Mohammad Pervez Bilgrami
In late 2002 when the United States was planning to invade Iraq, a Hindu friend made an interesting comment to me. He said the problem in the Muslim world was that there was not a single country even as powerful as India to challenge the West’s military might.
This statement remains valid as the US and European powers continue to dictate events in Muslim countries.
Islam since its early days had marched in directions of the globe and won region after region against militarily superior adversaries.
This winning streak stopped in the 17th century. A decline began in the 18th century and the 19th century saw huge loss of power for the Muslim world.
The beginning of the 20th century came as a curse where almost all the Muslim lands were conquered by the Western imperial powers and Russian empire.
Following the World War Two, the mid-20th century saw the emergence of independent Muslim nations. New smaller independent nations came into being in the Muslim world due to the division of territories by the imperial powers. Although these countries got their political independence, most of them have not able to become sovereign nations till today.
In the last hundred years Muslims have not achieved any significant military victory against any major power. The 1915 victory in the battle of Gallipoli during the last days of Ottoman Empire can be considered as the last full-scale war where Muslim armies emerged victorious and managed to save the conquest of Istanbul from the enemy forces.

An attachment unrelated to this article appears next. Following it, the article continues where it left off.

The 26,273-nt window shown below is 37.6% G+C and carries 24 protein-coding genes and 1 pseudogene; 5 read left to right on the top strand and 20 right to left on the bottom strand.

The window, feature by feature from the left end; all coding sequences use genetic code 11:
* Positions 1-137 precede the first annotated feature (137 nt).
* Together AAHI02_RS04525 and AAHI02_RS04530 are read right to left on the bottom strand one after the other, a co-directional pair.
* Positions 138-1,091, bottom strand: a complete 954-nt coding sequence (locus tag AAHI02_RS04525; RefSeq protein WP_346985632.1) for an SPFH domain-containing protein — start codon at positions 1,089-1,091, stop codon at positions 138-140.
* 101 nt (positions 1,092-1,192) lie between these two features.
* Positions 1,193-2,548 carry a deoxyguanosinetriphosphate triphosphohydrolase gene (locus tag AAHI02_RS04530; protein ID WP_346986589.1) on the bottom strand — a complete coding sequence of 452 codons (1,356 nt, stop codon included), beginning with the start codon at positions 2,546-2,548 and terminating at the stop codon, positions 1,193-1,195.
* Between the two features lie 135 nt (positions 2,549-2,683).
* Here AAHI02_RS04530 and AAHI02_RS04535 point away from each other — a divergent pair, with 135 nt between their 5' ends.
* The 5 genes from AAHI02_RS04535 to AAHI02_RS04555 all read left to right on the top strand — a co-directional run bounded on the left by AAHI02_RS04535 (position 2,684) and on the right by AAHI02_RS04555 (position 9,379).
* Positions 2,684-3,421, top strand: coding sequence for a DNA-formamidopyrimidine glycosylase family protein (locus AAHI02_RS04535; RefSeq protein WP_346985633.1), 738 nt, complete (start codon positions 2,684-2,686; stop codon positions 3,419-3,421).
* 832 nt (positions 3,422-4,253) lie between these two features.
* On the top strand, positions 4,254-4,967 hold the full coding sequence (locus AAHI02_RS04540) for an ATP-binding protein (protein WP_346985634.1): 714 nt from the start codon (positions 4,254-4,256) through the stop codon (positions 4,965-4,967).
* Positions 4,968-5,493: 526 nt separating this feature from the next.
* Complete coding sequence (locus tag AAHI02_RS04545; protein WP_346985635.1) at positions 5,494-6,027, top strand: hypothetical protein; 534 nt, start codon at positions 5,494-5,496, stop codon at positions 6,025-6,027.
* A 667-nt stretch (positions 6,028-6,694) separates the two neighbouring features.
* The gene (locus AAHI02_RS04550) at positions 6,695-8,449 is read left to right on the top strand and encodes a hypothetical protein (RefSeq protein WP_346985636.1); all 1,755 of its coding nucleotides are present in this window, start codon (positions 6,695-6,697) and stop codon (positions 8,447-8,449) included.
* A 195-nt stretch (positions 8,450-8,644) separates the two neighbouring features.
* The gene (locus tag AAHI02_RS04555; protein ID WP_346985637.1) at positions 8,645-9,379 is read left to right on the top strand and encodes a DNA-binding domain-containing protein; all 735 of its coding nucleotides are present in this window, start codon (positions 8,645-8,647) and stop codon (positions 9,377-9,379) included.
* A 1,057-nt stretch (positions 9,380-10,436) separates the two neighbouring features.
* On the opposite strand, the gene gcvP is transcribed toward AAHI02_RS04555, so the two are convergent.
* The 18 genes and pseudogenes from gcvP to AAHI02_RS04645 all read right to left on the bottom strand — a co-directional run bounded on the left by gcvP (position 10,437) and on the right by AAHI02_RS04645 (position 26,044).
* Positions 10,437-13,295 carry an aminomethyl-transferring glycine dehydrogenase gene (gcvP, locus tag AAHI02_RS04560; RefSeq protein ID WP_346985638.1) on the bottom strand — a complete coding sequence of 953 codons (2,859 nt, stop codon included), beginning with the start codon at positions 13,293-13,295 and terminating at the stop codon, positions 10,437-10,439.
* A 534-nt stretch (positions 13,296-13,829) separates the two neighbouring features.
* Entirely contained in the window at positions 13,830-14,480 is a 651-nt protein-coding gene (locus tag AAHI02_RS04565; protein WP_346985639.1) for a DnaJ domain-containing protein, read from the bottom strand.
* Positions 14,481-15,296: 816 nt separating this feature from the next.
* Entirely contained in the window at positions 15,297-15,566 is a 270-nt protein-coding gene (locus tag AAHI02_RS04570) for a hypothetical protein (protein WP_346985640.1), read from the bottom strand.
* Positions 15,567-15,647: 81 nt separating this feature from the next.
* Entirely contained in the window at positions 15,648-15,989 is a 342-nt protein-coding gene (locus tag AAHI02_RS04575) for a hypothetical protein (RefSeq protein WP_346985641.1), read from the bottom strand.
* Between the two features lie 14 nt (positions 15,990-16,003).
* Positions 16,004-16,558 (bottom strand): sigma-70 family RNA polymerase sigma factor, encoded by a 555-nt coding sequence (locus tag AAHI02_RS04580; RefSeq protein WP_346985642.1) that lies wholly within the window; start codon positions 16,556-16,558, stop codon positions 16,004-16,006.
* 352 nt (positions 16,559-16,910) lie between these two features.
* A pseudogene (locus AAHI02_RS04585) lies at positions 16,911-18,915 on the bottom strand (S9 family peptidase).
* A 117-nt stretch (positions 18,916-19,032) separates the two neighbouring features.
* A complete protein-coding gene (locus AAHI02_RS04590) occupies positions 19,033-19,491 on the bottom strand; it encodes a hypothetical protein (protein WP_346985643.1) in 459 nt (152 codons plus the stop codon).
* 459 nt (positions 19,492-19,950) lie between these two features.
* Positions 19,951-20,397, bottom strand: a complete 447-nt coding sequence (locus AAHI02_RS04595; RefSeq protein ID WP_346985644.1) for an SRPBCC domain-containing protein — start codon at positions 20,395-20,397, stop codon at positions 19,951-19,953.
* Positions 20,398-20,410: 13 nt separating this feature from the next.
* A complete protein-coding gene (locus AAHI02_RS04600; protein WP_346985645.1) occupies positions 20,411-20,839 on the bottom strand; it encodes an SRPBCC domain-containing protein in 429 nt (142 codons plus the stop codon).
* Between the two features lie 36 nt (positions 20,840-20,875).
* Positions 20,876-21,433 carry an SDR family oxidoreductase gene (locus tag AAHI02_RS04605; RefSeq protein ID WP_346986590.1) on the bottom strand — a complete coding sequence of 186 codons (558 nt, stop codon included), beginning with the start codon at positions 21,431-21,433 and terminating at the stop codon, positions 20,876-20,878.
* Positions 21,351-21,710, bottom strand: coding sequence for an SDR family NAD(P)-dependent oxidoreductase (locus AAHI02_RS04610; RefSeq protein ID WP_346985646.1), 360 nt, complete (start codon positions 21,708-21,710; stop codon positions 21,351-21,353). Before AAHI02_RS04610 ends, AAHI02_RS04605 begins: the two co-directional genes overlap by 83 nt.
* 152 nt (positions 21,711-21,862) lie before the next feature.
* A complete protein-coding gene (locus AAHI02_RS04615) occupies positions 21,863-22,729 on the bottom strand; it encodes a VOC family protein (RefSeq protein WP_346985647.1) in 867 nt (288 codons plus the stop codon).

One can argue that the 1974 Turkish intervention in Cyprus after the Greek junta tried to capture the whole of Cyprus to merge it with mainland Greece was a significant success by a Muslim army. The Greek action forced Turkey to safeguard the rights of Turkish citizens of the island bestowed by the Treaty of Guarantee (1960). Turkey intervened and defeated the Greek and Greek Cypriot forces.
Egypt celebrates the first leg of Yom Kippur war against Israel as a victory and Pakistan celebrates the 1965 war against India but both the wars cannot be considered a military victory either by Egypt or Pakistan. Egypt suffered loss of land in the conflict and the India-Pakistan war ultimately ended in a pre-war status quo.
The liberation of Afghanistan from the Soviet Union in the 1980s and the most recent war against the country’s US occupation also do not fit into the criterion of a major victory.
The entire war was fought within Afghanistan, where Afghan militias were successful in banishing occupying forces but only after much humanitarian and infrastructure loss to the country.
Today’s Muslims find their rulers corrupt and authoritarian. They have admiration for western democracy and free speech. The loss of prestige has made Muslim populations extremely vulnerable and mentally besieged to the extent that they find solace in the small triumphs of resistance forces against imperial powers.
The despotic regimes in the Muslim world are busy curbing the rights of their own people and work more as uncouth viceroys of modern-day imperial powers.
The rise of resistance forces such as Hezbollah, Hamas, Islamic Jihad, MNLF and Afghan militias against US-led Western aggression has been welcomed by Muslims in the absence of government action to safeguard their interests.